On May 22 Bridgestone Americas Inc. held a celebration to mark the 25-year anniversary of its truck and bus radial tire factory in Warren County, Tenn. The plant opened roughly two years after Japan's Bridgestone Corp. purchased Firestone to make its big play into the North American market.
But the Warren County plant also holds another distinction: It is the last tire plant in the U.S. or Canada to be organized by a labor union. And the way in which the then-United Rubber Workers union came to be the bargaining agent for hourly workers at the plant is a scenario that never would be repeated in today's management-labor climate.
A number of years before Bridgestone bought Firestone, it had purchased the U.S. firm's tire facility in LaVergne, Tenn. The URW and Bridgestone had a good working relationship at LaVergne, and Bridgestone management in place at the time wanted the same thing at Warren County.
The deal to have Warren County be recognized by a “card check” campaign, rather than a traditional adversarial organizing drive, originally was hatched between then-URW President Mike Stone and Bridgestone executive Nori Takeuchi. The exec asked Stone to a secret meeting in Cleveland and laid out his idea to the union official. It had been nearly a decade since the URW had organized a tire plant, so this was an unexpected opportunity.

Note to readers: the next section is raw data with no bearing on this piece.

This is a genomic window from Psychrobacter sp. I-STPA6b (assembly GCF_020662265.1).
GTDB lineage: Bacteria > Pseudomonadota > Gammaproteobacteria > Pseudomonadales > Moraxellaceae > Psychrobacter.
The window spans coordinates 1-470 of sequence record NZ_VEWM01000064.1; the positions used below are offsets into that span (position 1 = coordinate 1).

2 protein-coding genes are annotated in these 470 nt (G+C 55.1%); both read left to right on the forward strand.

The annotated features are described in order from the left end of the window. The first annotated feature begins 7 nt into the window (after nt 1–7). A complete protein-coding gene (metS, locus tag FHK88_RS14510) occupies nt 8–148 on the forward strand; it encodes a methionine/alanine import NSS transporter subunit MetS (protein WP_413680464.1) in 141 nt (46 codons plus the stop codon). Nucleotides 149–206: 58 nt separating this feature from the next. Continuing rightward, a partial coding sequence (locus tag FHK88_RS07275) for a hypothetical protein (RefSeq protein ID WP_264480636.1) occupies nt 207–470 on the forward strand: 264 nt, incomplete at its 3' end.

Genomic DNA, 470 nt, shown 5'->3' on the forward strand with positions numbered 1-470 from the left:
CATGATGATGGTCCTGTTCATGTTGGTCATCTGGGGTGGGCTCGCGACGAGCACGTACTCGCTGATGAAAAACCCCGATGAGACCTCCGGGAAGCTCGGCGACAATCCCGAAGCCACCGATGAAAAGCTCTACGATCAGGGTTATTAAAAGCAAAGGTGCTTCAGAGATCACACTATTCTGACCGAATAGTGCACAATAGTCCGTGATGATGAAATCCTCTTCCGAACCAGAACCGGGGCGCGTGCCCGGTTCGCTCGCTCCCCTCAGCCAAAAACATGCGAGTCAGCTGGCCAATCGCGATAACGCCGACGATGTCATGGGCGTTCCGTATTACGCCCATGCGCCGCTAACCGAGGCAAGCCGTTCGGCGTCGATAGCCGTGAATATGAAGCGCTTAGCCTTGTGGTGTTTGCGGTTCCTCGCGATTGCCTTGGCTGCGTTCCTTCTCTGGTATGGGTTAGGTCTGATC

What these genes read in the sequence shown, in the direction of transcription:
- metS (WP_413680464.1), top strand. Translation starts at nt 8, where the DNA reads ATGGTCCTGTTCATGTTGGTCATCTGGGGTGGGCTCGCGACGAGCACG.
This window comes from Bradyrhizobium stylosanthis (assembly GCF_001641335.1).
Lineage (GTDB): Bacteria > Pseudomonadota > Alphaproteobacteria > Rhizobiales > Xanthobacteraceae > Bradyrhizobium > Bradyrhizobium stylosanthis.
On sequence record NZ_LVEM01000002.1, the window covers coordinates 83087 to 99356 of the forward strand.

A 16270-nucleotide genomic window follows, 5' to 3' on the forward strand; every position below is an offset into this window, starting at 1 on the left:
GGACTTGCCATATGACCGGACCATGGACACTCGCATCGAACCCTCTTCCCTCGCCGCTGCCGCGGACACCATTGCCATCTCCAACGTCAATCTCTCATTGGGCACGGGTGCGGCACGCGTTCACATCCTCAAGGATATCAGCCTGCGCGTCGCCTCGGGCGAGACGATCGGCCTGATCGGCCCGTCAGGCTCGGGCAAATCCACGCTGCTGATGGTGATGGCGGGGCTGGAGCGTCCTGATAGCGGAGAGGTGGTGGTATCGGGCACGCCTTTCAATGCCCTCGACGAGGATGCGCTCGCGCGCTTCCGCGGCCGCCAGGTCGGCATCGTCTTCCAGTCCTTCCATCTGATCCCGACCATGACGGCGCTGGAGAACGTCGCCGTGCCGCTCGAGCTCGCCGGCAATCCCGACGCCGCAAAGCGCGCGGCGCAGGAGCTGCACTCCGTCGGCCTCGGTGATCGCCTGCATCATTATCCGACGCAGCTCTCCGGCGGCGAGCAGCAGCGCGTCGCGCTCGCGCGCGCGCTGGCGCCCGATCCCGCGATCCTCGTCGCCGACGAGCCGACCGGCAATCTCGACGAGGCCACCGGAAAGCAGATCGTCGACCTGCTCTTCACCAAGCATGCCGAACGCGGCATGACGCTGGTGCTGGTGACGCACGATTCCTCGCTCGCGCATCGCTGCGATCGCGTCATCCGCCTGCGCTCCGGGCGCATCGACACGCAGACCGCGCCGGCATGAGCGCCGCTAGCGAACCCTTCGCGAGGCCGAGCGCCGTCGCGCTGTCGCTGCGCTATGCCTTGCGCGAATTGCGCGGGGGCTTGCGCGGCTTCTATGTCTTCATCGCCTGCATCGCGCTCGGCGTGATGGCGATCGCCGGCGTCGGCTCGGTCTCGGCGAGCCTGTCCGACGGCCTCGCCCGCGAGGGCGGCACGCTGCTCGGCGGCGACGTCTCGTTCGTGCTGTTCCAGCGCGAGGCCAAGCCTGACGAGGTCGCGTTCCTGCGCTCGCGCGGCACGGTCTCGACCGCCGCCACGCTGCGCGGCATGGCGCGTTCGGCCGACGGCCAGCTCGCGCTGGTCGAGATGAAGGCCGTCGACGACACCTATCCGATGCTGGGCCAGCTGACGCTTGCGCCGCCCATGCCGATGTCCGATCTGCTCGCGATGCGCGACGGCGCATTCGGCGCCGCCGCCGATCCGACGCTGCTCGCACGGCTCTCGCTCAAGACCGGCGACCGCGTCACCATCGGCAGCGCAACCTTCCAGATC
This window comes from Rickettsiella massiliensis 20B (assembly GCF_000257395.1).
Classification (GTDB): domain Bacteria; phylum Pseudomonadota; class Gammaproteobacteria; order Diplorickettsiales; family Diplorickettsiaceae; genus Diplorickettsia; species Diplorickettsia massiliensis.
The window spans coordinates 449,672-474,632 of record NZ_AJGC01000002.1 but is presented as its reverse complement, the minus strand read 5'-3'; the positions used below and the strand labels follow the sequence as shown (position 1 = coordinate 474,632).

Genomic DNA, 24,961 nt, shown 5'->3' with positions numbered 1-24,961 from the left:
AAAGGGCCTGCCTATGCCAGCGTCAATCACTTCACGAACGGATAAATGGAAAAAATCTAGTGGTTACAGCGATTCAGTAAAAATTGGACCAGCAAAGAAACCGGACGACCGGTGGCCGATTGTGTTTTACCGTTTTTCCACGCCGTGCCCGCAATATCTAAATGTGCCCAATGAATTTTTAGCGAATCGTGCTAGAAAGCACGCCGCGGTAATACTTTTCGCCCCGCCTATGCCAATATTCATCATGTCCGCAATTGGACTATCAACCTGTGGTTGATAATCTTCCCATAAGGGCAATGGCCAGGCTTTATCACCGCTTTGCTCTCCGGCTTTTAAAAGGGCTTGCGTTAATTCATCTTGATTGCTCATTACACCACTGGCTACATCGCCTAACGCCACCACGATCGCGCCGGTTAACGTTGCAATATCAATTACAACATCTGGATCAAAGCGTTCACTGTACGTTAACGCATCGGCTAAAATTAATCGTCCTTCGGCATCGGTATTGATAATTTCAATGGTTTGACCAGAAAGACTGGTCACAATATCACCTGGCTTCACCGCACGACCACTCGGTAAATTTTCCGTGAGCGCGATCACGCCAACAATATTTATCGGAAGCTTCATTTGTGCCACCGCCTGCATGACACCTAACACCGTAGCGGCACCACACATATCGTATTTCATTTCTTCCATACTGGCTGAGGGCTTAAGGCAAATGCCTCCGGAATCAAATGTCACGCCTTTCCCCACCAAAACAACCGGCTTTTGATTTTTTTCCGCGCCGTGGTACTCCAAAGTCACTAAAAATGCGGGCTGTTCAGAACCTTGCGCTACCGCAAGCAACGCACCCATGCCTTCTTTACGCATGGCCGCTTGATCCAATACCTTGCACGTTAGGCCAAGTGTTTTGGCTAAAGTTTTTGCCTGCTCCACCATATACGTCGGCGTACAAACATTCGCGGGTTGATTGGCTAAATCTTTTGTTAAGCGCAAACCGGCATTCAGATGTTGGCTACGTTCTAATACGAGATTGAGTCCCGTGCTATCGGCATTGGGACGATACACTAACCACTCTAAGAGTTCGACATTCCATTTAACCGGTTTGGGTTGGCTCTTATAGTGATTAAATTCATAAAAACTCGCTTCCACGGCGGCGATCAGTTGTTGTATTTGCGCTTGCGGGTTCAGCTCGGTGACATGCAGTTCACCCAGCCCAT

The formal agreement didn't become a reality until 1991. Kenneth Coss, who defeated Stone in 1990, and Sam Torrence, Bridgestone/Firestone's lead negotiator at the time, went to the plant together and enough employees signed cards, and the site became a URW-represented factory.
Coss and Torrence also were instrumental at the time in a program called Partnership for Involvement, in which the company and union won awards for their collaborative work approach.
The peace between the two sides, though, didn't last much longer. New management found a company losing money with no tangible results from the PFI program. URW members at LaVergne in 1992 staged an ill-fated strike that found a management determined to get better contract terms.
That was a precursor to 1994, when the company held firm in the “War of "94” URW strike against it and other tire makers, hiring replacement workers to staff its factories. The work stoppage led to the URW merging in 1995 with the larger United Steelworkers union.
Since then, the USW did organize three Goodyear non-tire facilities when the company signed a neutrality agreement in its 2003 master contract. But it has had no success organizing any tire plants in the U.S. or Canada since Warren County.
Meyer is executive editor of Rubber & Plastics News. He can be reached at [email protected] Follow him on Twitter @bmeyerRPN.